But that's clearly not the case yet. I spent two weeks in Mississippi earlier this year talking to LGBT people, both closeted and open. The state is hostile to them. Celebrate same-sex marriage in California all you want, but in Mississippi, and in many other states, gay people not only can't get married, but they also can be fired by their employers, evicted by landlords and denied the right to adopt children simply because of their sexual orientation.

Related: The county where no one's gay

These comments aren't random or isolated.

They come from a place of deep-seated ignorance about homosexuality and gay people that leads both to hateful slurs and backward legal arguments.

Silencing those voices won't do the trick.

They need to be won over.

The university is taking a smart step by requiring all students who attended the play on Tuesday night to participate in a "dialogue session" about the hate speech.

But I'll also propose a symbolic response: Root for Ole Miss.

If you're going to their game versus Auburn at 7 p.m. ET on Saturday, or to other games this season, wear something to indicate your support for the LGBT rights movement. If you're staying home, tweet a photo or put it on Instagram with the hashtag #gaysforolemiss. Or, if that feels weirdly new-media-for-the-sake-of-it, just tell a friend that you hope Ole Miss wins the game.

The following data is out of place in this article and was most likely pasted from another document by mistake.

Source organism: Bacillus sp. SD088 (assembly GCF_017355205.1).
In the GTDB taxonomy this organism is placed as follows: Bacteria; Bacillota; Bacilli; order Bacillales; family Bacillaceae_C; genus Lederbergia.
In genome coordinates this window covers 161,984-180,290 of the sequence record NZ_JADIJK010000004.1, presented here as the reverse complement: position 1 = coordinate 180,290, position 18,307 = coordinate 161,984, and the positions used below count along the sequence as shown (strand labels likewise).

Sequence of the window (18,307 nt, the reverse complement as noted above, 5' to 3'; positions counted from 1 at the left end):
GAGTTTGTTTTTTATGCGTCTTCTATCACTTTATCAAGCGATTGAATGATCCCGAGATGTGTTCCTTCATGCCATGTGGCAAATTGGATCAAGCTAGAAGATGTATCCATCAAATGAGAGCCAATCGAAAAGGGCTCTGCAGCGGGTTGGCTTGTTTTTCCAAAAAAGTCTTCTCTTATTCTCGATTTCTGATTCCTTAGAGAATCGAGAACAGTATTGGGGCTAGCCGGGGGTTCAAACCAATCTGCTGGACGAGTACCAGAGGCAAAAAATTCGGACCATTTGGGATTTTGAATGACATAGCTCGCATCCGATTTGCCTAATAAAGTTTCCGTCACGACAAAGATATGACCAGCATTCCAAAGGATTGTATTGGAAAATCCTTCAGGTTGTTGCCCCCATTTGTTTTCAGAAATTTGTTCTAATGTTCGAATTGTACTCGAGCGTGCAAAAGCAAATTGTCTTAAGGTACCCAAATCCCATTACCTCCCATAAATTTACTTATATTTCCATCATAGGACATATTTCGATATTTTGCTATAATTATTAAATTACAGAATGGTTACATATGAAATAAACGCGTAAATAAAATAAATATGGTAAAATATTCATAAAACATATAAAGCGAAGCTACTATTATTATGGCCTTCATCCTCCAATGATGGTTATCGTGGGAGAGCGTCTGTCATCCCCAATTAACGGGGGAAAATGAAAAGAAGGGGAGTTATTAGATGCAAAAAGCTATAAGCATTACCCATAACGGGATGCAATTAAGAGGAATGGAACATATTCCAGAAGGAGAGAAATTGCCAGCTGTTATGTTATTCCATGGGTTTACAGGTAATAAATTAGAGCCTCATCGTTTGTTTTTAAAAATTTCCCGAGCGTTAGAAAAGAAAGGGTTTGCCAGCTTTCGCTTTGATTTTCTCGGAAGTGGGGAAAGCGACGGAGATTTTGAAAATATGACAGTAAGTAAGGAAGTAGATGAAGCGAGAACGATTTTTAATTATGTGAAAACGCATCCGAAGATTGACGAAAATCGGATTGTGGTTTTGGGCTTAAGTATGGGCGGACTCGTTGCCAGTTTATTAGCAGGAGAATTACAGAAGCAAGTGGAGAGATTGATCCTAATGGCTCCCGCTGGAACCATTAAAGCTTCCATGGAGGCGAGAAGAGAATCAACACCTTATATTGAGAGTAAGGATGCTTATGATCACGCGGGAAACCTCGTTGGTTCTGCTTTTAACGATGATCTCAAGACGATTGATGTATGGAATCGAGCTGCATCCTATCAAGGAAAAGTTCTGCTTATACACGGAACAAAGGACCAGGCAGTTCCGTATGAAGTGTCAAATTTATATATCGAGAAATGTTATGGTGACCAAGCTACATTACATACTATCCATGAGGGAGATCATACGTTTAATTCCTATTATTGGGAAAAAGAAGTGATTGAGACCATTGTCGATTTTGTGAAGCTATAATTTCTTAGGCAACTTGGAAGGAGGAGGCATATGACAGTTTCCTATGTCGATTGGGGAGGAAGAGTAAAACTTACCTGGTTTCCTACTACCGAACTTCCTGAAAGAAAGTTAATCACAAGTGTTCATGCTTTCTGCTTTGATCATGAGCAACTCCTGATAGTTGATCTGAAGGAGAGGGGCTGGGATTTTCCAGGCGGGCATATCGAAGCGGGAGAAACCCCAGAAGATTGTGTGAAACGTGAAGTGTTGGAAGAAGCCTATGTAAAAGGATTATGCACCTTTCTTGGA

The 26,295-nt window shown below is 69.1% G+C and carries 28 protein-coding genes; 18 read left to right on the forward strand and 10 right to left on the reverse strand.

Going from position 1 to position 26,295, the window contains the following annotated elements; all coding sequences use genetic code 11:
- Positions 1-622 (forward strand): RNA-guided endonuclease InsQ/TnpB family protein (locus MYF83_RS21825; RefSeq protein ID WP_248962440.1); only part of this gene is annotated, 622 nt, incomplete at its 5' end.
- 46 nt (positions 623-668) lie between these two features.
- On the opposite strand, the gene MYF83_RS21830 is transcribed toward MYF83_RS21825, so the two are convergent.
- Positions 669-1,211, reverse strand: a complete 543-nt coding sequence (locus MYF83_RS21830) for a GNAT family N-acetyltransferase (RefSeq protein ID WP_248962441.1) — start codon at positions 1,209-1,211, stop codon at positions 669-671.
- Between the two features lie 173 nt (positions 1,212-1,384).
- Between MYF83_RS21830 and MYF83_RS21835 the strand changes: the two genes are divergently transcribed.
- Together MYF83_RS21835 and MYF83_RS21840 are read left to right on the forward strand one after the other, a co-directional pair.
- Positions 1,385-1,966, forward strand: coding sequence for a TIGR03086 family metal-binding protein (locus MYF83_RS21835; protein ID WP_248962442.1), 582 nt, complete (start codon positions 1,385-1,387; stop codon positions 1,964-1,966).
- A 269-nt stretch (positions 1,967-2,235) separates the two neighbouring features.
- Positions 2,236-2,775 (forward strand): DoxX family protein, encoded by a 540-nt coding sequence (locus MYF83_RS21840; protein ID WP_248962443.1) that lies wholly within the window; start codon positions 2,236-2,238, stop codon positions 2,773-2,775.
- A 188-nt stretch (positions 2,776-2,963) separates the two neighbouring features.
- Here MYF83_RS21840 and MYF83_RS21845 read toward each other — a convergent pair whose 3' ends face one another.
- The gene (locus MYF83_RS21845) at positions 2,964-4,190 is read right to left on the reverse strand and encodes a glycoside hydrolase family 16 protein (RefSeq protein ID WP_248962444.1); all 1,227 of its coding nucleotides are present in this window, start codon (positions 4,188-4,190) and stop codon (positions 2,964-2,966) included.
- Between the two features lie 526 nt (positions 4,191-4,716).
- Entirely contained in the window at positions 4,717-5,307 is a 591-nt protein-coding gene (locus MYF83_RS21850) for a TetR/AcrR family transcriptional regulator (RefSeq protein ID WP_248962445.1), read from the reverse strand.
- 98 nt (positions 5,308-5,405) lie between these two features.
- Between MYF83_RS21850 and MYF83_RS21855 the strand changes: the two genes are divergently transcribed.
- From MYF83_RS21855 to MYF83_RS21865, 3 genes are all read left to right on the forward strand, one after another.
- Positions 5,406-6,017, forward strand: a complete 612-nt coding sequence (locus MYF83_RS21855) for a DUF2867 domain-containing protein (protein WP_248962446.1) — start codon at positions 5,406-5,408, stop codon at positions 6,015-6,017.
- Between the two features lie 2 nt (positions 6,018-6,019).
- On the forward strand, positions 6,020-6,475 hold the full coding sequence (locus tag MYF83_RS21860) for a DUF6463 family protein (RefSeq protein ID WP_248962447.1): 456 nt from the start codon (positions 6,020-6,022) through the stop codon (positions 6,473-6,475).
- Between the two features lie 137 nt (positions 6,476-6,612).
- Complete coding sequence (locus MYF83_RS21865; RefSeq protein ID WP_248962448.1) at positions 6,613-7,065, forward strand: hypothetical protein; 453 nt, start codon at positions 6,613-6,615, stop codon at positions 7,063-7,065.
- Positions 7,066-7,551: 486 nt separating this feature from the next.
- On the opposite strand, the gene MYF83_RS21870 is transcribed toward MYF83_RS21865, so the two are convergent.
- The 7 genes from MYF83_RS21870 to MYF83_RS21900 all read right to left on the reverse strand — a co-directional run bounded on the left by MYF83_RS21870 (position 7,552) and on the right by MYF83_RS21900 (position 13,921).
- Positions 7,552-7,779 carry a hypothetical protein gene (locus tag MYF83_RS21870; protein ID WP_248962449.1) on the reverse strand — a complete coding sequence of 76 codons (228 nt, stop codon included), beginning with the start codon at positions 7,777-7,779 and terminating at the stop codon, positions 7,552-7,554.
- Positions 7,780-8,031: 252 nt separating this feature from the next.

(Dear Auburn fans: I don't hate you. Please don't e-mail me.)

One problem I encountered in Mississippi is that LGBT people are largely invisible. They can be out and open about who they are, but their friends and neighbors are comfortable ignoring them, pretending they don't exist, or pretending that's not who they are.

The antidote: Be seen. And give people a chance to change. Show the football players that Gay America is on their side -- that we want to see them succeed.

And if you can't do it for them, do it for Garrison Gibbons, who told the Daily Mississippian about what it was like to be the only openly gay member of the heckled cast.

"... [T]o be ridiculed like that was something that really made me realize that some people at Ole Miss and in Mississippi still can't accept me for who I am."

If you're in Mississippi, prove him wrong.

If not, show him you've got his back.

The opinions expressed in this column are solely those of John D. Sutter.

ADVERTISEMENT
Part of complete coverage on
September 19, 2014 -- Updated 2322 GMT (0722 HKT)
Is ballet dying? CNN spoke with Isabella Boylston, a principal dancer at the American Ballet Theatre, about the future of the art form.
September 19, 2014 -- Updated 2147 GMT (0547 HKT)
Sally Kohn says it's time we take climate change as seriously as we do warfare in the Middle East
September 19, 2014 -- Updated 1302 GMT (2102 HKT)
Dean Obeidallah says an Oklahoma state representative's hateful remarks were rightfully condemned by religious leaders..